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Hepatic glycogen storage disorders: what have we learned in recent years?


Burda, Patricie; Hochuli, Michel (2015). Hepatic glycogen storage disorders: what have we learned in recent years? Current Opinion in Clinical Nutrition and Metabolic Care, 18(4):415-421.

Abstract

PURPOSE OF REVIEW Glycogen storage disorders (GSDs) are inborn errors of metabolism with abnormal storage or utilization of glycogen. The present review focuses on recent advances in hepatic GSD types I, III and VI/IX, with emphasis on clinical aspects and treatment. RECENT FINDINGS Evidence accumulates that poor metabolic control is a risk factor for the development of long-term complications, such as liver adenomas, low bone density/osteoporosis, and kidney disease in GSD I. However, mechanisms leading to these complications remain poorly understood and are being investigated. Molecular causes underlying neutropenia and neutrophil dysfunction in GSD I have been elucidated. Case series provide new insights into the natural course and outcome of GSD types VI and IX. For GSD III, a high protein/fat diet has been reported to improve (cardio)myopathy, but the beneficial effect of this dietary concept on muscle and liver disease manifestations needs to be further established in prospective studies. SUMMARY Although further knowledge has been gained regarding pathophysiology, disease course, treatment, and complications of hepatic GSDs, more controlled prospective studies are needed to assess effects of different dietary and medical treatment options on long-term outcome and quality of life.

Abstract

PURPOSE OF REVIEW Glycogen storage disorders (GSDs) are inborn errors of metabolism with abnormal storage or utilization of glycogen. The present review focuses on recent advances in hepatic GSD types I, III and VI/IX, with emphasis on clinical aspects and treatment. RECENT FINDINGS Evidence accumulates that poor metabolic control is a risk factor for the development of long-term complications, such as liver adenomas, low bone density/osteoporosis, and kidney disease in GSD I. However, mechanisms leading to these complications remain poorly understood and are being investigated. Molecular causes underlying neutropenia and neutrophil dysfunction in GSD I have been elucidated. Case series provide new insights into the natural course and outcome of GSD types VI and IX. For GSD III, a high protein/fat diet has been reported to improve (cardio)myopathy, but the beneficial effect of this dietary concept on muscle and liver disease manifestations needs to be further established in prospective studies. SUMMARY Although further knowledge has been gained regarding pathophysiology, disease course, treatment, and complications of hepatic GSDs, more controlled prospective studies are needed to assess effects of different dietary and medical treatment options on long-term outcome and quality of life.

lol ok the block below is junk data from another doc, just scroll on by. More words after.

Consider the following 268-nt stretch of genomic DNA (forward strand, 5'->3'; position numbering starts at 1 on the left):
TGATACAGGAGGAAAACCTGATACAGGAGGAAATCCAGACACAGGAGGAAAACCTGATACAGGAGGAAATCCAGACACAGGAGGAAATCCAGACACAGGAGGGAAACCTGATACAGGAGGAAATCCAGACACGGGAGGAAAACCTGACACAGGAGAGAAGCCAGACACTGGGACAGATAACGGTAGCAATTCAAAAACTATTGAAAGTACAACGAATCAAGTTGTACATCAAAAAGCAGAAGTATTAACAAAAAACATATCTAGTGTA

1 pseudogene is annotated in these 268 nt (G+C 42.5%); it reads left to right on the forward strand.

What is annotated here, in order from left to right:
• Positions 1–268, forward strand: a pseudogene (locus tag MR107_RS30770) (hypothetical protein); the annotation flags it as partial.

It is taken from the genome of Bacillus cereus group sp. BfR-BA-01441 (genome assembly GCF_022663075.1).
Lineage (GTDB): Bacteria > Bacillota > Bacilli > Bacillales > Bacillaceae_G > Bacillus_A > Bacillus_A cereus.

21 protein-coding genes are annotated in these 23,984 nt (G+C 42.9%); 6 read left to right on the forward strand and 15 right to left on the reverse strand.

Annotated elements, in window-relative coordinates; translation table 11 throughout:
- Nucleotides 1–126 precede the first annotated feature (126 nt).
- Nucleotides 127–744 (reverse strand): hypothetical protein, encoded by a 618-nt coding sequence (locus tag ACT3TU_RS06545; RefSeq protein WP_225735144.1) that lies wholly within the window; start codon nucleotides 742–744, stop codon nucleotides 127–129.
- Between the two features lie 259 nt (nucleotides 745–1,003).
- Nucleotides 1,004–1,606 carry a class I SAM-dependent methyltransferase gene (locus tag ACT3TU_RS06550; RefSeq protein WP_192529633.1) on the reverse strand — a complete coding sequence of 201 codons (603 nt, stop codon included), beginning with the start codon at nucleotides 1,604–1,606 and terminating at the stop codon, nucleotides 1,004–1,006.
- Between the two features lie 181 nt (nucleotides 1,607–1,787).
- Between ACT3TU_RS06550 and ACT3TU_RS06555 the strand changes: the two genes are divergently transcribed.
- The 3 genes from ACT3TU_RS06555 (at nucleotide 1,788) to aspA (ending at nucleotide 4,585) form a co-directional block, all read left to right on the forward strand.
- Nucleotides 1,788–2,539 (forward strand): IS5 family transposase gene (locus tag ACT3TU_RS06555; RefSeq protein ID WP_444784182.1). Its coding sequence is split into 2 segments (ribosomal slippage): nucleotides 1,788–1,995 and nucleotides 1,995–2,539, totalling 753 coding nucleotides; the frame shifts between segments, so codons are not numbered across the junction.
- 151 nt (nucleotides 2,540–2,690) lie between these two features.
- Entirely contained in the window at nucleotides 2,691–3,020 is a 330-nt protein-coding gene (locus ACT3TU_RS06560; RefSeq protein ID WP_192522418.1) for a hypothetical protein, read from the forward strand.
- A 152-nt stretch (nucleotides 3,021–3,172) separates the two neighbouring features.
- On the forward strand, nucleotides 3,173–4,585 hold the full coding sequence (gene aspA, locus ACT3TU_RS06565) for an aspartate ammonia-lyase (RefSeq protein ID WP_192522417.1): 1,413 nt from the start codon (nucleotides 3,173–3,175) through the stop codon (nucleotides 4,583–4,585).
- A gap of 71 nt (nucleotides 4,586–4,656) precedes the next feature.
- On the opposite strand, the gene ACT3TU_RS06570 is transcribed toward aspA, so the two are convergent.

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Additional indexing

Item Type:Journal Article, refereed, original work
Communities & Collections:04 Faculty of Medicine > University Hospital Zurich > Clinic for Endocrinology and Diabetology
Dewey Decimal Classification:610 Medicine & health
Language:English
Date:July 2015
Deposited On:28 Dec 2015 13:48
Last Modified:01 Aug 2016 00:01
Publisher:Lippincott Williams & Wilkins
ISSN:1363-1950
Publisher DOI:https://doi.org/10.1097/MCO.0000000000000181
PubMed ID:26001652

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